2785 karmaJoined May 2015


The only thing I have strong evidence for, for investigations in particular, is "leaving aggressive, time-consuming comments".

And I think that’s about all they can do to non-EAAs for asking questions, because vegan advocacy isn’t that powerful outside its sphere. It wouldn’t surprise me if my recent posts cost me e.g. the ability to get grants from Animal Welfare Fund[1], but this is the only project of mine that would affect[2]. It's possible people within EAA would be treated more harshly, but also possible they'd be treated more kindly since they'd be able to signal in-group-ness in various ways.

The worst instance of use of symmetric weapons by EAAs I've heard of is DxE  threatening to disrupt EAG 2015 if meat was served, and that this was a major reason meat hasn't been served at EAG since.[3]


  1. ^

    Several years ago AWF reached out to ask if I wanted to apply for funding for a research question, and gave several suggestions for things I could investigate. So I think getting funding from AWF was a live option for me at one point.


  2. ^

    When my first grant ran out and I was looking for both more funding and a VA co-founder to study the question in more detail, I reached out to two members of VA. One didn't respond, and I only just realized the other email bounced. I used the email they'd reached out to me with, but I guess it was tied to a specific project that has since closed. One missed email 

  3. ^

    Source: Oliver Habryka, an organizer at EAG 2015 and 2016

I don't want to take your word for it, but if this is true I think it would reflect well on EAAs. I'd love to hear more about the internal reaction. 

EDIT: I misread this as "catalyzed by the thread [Elizabeth] linked", and realize now you probably meant "catalyzed by the thread [in the comment you were directly replying to]"

On one hand, you did go out of your way to describe AHS-2 as "not a longitudinal RCT". That's a pretty good argument you didn't represent it as an RCT.

On the other hand, you comment consists mostly of quotes from a comment that only makes sense if diet was an independent variable in the study. The post that comment cites does the same, more explicitly. I think "cited as a pseudo-RCT" is a fair way to describe those comments quickly.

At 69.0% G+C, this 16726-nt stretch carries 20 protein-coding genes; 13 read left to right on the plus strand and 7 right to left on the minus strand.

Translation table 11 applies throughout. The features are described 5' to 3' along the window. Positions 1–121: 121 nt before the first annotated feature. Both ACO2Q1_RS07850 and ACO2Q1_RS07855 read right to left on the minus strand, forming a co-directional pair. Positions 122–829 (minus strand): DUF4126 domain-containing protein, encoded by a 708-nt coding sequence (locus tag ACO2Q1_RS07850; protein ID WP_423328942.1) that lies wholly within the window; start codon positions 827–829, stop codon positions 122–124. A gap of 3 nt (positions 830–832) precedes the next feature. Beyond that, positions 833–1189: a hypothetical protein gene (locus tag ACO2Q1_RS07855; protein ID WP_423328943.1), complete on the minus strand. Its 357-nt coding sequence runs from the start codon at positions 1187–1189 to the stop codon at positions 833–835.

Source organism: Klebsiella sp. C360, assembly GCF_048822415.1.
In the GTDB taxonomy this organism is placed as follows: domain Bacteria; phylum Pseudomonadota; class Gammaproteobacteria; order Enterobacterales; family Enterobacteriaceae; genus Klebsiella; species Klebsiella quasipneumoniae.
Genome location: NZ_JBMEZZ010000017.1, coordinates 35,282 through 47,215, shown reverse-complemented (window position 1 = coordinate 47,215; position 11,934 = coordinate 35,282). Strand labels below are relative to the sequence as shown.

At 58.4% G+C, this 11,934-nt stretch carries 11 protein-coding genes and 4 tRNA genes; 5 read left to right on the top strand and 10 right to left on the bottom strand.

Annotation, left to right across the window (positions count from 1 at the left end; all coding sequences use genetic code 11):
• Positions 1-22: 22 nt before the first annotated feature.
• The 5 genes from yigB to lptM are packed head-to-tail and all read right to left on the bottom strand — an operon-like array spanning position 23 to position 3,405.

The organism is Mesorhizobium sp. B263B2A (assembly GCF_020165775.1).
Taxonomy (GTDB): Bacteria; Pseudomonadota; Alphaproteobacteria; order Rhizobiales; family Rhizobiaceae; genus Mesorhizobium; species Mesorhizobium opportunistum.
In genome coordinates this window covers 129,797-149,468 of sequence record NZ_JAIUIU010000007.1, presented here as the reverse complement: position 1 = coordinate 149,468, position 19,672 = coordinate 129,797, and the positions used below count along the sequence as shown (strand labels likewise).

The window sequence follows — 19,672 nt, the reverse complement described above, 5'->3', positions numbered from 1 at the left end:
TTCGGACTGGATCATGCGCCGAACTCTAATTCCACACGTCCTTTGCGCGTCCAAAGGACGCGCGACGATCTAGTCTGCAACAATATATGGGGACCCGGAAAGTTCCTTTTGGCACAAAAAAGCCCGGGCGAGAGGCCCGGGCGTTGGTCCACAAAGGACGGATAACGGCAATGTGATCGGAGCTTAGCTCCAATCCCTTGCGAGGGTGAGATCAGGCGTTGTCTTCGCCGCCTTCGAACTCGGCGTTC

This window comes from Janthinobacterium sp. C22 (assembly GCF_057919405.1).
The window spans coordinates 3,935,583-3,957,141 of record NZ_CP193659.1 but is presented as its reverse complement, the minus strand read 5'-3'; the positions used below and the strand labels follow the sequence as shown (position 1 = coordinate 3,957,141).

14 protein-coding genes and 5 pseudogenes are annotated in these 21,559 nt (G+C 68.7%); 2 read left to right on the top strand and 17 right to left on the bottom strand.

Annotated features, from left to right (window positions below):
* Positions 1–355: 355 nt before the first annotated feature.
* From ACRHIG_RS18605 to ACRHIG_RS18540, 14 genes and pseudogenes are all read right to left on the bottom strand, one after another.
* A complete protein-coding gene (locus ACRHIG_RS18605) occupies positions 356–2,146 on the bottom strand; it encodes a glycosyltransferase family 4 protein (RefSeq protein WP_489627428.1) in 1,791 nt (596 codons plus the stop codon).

But ultimately my point depends less on the word choice 'pseudo-RCT' than on how you used AHS-2 in the discussion. I asked you about concerns I had with the study twice, and wrote a full post you could have responded to. You also expressed an intention to provide more information on the RCTs you linked to, and haven’t. 

If you have alternate phrasings you think capture all the information in the same space more accurately, I'm open to that. But I suspect we won't be able to come to agreement on phrasing without diving into the real disagreements on content.

First, I want to apologize. I didn't realize you were the same commenter I'd been talking to and had asked to bow out. I'm not sure what the right way to handle this was, but I should have at least acknowledged it.

I have some disagreements with some of your claims here, but mostly they feel irrelevant to my claims. This feels like an argument against a heavily meat-based diet, not against small amounts of meat in an otherwise plant-based one.

I'm really confused that you'd invoke a paper to tell people their experience of their own hunger is wrong. 

the counterargument is decisively strong—the health costs of veganism are scarcely worth discussing.


this sounds like you believe the health costs of veganism are unfixable without animal products. Is that the case?

Talking about about a partner's existence or day to day life with them is not widely considered private or rude (source: an American). Getting specific about feelings or sex is private, but serious partners come up in a lot of casual ways (what'd you do this weekend? Went roller skating with my girlfriend).

to use a harder one: I agree co-workers dating has a lot of potential complications, and power differentials make it worse. But the counterfactual isn't necessarily "everyone gets jobs as good or better, with no negative consequences.". It's things like 

I have a friend who has provided hundreds of hours of labor towards EA causes, unpaid. The lack of payment isn't due to lack of value- worse projects in her subfield get funded all the time. But her partner works at a major grantmaker, and she's not very assertive, and so it never happens. 

You can blame this on her being unassertive, but protecting unassertive people is a major point of these rules. 

I think the best thing here would have been for much of the information to be shared casually, without needing to justify itself as important. People gossip about relationships and their terrible bosses all the time I suspect that if that had happened, people would have gathered more clues earlier, enough to make a difference on the margin.

Thank you, I really appreciate everything you said here. I respect your desire to bow out and hope it is okay for me to say a few things. 

I think "meat seems dose-dependently bad, and it would be weird if that reversed at low levels" is one of the strongest arguments I've heard. I have a bunch of specifics I'd want to follow up on, but I think the argument is both well-formed and has considerable evidence behind it. 

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